DIFFERENTIAL HABITAT SELECTION BY MOOSE AND ELK IN THE BESA-PROPHET AREA OF NORTHERN BRITISH COLUMBIA

Michael P Gillingham, Katherine L Parker

Abstract


Elk (Cervus elaphus) populations are increasing in the Besa-Prophet area of northern British Columbia, coinciding with the use of prescribed burns to increase quality of habitat for ungulates. Moose (Alces alces) and elk are now the 2 large-biomass species in this multi-ungulate, multi-predator system. Using global positioning satellite (GPS) collars on 14 female moose and 13 female elk, remote-sensing imagery of vegetation, and assessments of predation risk for wolves (Canis lupus) and grizzly bears (Ursus arctos), we examined habitat use and selection. Seasonal ranges were typically
smallest for moose during calving and for elk during winter and late winter. Both species used largest ranges in summer. Moose and elk moved to lower elevations from winter to late winter, but subsequent calving strategies differed. During calving, moose moved to lowest elevations of the year, whereas elk moved back to higher elevations. Moose generally selected for mid-elevations and against steep slopes; for Stunted spruce habitat in late winter; for Pine-spruce in summer; and for Subalpine during fall and winter. Most recorded moose locations were in Pine-spruce during late winter, calving, and summer, and in Subalpine during fall and winter. Elk selected for mid-elevations except in summer and for steep slopes in late winter. Use and selection of 3 habitat classes were prominent for elk: Deciduous and Elymus burns, and Subalpine. Highest overlap between moose and elk occurred during fall and winter when both species used and strongly selected for Subalpine habitat. Neither elk nor moose selected areas to minimize the risk of wolf predation, but elk selected areas with lower risk of predation by grizzly bears and higher vegetation quality during calving and summer.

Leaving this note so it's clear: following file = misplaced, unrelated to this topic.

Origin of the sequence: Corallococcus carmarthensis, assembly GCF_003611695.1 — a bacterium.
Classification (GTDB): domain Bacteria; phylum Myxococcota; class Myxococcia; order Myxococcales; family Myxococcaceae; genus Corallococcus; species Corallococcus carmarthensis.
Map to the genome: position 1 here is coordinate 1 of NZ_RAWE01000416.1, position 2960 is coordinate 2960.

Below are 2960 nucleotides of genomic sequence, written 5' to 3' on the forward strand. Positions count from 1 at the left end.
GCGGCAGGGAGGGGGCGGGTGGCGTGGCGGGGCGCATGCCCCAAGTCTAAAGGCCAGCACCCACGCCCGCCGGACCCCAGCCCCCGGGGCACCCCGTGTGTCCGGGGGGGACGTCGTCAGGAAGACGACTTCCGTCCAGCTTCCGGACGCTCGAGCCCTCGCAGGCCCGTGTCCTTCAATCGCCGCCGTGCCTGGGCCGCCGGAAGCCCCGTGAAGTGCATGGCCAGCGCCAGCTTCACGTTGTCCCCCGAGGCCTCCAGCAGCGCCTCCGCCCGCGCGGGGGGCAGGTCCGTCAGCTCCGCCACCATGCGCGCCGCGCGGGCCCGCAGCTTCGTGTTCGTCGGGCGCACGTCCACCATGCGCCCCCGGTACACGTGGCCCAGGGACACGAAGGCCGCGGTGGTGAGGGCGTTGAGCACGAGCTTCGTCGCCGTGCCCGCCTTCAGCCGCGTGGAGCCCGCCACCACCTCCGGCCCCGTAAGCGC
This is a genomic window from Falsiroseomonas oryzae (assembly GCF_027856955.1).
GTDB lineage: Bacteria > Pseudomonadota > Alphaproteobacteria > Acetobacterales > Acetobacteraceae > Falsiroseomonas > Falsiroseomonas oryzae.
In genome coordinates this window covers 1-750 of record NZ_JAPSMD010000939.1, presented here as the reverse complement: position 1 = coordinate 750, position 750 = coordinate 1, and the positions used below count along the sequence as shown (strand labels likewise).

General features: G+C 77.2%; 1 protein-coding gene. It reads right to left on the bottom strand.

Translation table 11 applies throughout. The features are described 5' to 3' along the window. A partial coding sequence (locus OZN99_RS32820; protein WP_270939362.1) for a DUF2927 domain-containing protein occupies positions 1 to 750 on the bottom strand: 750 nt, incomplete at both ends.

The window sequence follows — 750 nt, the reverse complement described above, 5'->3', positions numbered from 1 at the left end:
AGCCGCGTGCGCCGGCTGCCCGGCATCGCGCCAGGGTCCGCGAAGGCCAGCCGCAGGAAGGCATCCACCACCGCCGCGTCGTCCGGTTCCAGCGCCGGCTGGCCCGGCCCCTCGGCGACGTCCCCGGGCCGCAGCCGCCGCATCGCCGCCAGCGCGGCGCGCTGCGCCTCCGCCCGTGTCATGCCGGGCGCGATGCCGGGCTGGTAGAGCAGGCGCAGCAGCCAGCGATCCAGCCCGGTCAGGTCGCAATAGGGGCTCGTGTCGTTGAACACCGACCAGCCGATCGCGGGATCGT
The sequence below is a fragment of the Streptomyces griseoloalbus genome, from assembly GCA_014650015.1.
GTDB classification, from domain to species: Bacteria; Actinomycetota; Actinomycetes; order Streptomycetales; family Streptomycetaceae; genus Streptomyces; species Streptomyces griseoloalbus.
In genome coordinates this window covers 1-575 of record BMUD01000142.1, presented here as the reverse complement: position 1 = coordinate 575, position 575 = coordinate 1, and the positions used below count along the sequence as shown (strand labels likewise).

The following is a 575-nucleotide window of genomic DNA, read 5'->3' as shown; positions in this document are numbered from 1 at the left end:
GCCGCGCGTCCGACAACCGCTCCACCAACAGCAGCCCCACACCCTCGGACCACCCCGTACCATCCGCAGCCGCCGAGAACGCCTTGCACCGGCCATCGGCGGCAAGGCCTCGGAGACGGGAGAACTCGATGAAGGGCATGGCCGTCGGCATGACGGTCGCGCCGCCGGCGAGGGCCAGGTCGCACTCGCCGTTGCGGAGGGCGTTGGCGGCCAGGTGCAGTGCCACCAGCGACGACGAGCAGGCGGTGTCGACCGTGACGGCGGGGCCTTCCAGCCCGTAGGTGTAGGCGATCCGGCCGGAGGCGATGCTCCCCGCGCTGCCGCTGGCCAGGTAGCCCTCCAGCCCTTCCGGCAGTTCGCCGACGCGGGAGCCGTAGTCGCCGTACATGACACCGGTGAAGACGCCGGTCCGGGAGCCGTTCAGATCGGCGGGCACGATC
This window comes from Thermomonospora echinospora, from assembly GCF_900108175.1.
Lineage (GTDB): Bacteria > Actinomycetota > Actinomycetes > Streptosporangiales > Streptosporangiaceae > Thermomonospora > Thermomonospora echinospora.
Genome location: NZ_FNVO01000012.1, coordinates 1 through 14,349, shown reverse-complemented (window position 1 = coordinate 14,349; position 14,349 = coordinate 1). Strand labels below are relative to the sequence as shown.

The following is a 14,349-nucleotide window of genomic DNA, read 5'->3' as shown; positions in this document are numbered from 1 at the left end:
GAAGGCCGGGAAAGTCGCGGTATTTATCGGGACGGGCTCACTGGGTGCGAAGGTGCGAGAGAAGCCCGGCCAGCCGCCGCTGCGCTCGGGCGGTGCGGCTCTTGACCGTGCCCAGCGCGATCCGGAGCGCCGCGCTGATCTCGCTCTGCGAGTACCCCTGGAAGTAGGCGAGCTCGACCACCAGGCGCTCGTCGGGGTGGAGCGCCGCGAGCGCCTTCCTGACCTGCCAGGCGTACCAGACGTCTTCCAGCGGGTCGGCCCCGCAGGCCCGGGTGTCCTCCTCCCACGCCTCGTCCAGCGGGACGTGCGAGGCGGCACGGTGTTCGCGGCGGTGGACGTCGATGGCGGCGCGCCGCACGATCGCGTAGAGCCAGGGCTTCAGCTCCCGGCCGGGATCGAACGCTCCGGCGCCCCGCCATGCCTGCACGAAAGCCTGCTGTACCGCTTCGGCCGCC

Keywords


Alces alces; Cervus elaphus; elevation; habitat selection; habitat use; home range; individual variation; movement rates; resource selection

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